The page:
I respond with, " I know you need help, but contributing to the problem isn't going to make anything better for you in the long run. You are literally disparaging the people who built this Country. That being said, it's obvious something else is terribly wrong to cause Americans to not want to work. I know you have a family to support, but keep in mind how your decisions play into the bigger picture."
 

tightywhitey

Can I put a gun rack on my bike?
Cave Beast
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an advertisement for a $19/hour job at a cheese factory,
you can’t tell me every single white high school dude in the area wouldn’t jump at this instead of college, I’m tempted and I’m over 30. Cost of living in rural Wisconsin can’t be that high

These guys all pay into social security and these guys will never see a dime of it
Yeah neither will I, dipshit
 

HairMoccasins

[Curse of the White Man from Town]
Old World Underground
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. It's not his fault wages are depressed
But it is actually, the owner is responsible for the wages he pays his employees.
He is also the one in charge of credentials required for the jobs he has available.


you offer, the White guys don't want to work
They have been telling white guys for atleast the last 30 years that you will die penniless in the gutter at best if they didnt go to college forever burying themselves in massive debt aquiring a bunch of pointless degrees to work in fields that never leave a desk.
The brain drain in the labor field shows by not having any real improvements or advancements made to it since then, other than lets just throw robots at it, so there will be no henry fords coming out of the migrant laborers filling these jobs. Just more of the same, garbage in garbage out.
These labor based companies also never said a word at the time when all this was happening, and gladly took the surplus illegal immigrants pouring in without any concerns about the future since they were happy with the new profits they were getting by having literal slaves they could strongarm into legal slavery, the boomers running these places sure were enjoying all this untill the slaves started getting advocates talking in their ears.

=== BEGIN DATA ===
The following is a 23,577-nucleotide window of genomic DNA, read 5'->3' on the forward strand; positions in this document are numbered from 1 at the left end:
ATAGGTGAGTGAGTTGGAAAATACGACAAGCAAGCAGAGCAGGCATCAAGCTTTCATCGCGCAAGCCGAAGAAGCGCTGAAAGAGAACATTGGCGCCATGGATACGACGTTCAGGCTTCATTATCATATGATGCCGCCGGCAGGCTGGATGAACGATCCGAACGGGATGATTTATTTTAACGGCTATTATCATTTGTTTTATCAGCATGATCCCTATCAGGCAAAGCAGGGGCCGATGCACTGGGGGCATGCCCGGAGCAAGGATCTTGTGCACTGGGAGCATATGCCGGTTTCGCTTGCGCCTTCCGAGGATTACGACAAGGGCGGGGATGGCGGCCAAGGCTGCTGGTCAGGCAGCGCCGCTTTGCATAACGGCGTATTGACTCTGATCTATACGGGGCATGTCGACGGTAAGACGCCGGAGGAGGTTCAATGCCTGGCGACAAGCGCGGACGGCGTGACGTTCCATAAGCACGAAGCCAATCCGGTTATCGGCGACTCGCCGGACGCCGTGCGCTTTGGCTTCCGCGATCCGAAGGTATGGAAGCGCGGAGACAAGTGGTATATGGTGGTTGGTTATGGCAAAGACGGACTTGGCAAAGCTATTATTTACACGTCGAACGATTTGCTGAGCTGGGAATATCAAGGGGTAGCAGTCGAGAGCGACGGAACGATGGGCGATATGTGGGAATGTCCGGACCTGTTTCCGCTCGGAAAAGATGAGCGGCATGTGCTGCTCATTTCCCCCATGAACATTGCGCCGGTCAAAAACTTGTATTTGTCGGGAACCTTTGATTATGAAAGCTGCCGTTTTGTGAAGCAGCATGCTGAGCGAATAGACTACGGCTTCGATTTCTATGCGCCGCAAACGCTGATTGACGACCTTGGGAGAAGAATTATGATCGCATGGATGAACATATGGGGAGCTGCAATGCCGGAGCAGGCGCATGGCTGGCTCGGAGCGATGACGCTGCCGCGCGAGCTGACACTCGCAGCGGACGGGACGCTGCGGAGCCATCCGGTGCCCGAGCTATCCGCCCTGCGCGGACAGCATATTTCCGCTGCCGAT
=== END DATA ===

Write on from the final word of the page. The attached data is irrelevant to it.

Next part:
Now all this time later they are mumbling to themselves "boy i sure wish i could find some white guys to work for me now, too much liability having these moronic minorities working here that cant even speak their native languages", and unfortunately they cannot go back even if they wanted to thanks to the crippling debt they got for that desk job they were promised on the commercials.
So him not finding any white guys to slave for him isnt a surprise to me.
 

Donk

Net-gun Nationalist
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Escaped True Master
But it is actually, the owner is responsible for the wages he pays his employees.
He is also the one in charge of credentials required for the jobs he has available.




They have been telling white guys for atleast the last 30 years that you will die penniless in the gutter at best if they didnt go to college forever burying themselves in massive debt aquiring a bunch of pointless degrees to work in fields that never leave a desk.
The brain drain in the labor field shows by not having any real improvements or advancements made to it since then, other than lets just throw robots at it, so there will be no henry fords coming out of the migrant laborers filling these jobs. Just more of the same, garbage in garbage out.
These labor based companies also never said a word at the time when all this was happening, and gladly took the surplus illegal immigrants pouring in without any concerns about the future since they were happy with the new profits they were getting by having literal slaves they could strongarm into legal slavery, the boomers running these places sure were enjoying all this untill the slaves started getting advocates talking in their ears.
Now all this time later they are mumbling to themselves "boy i sure wish i could find some white guys to work for me now, too much liability having these moronic minorities working here that cant even speak their native languages", and unfortunately they cannot go back even if they wanted to thanks to the crippling debt they got for that desk job they were promised on the commercials.
So him not finding any white guys to slave for him isnt a surprise to me.
This post makes me want to start a company that simply makes machines that specificaly replace Mexican laborers, like the cotton gin did for blacks. Just one after another, come up with machines that do the jobs Mexican "guest workers" do, and do it better.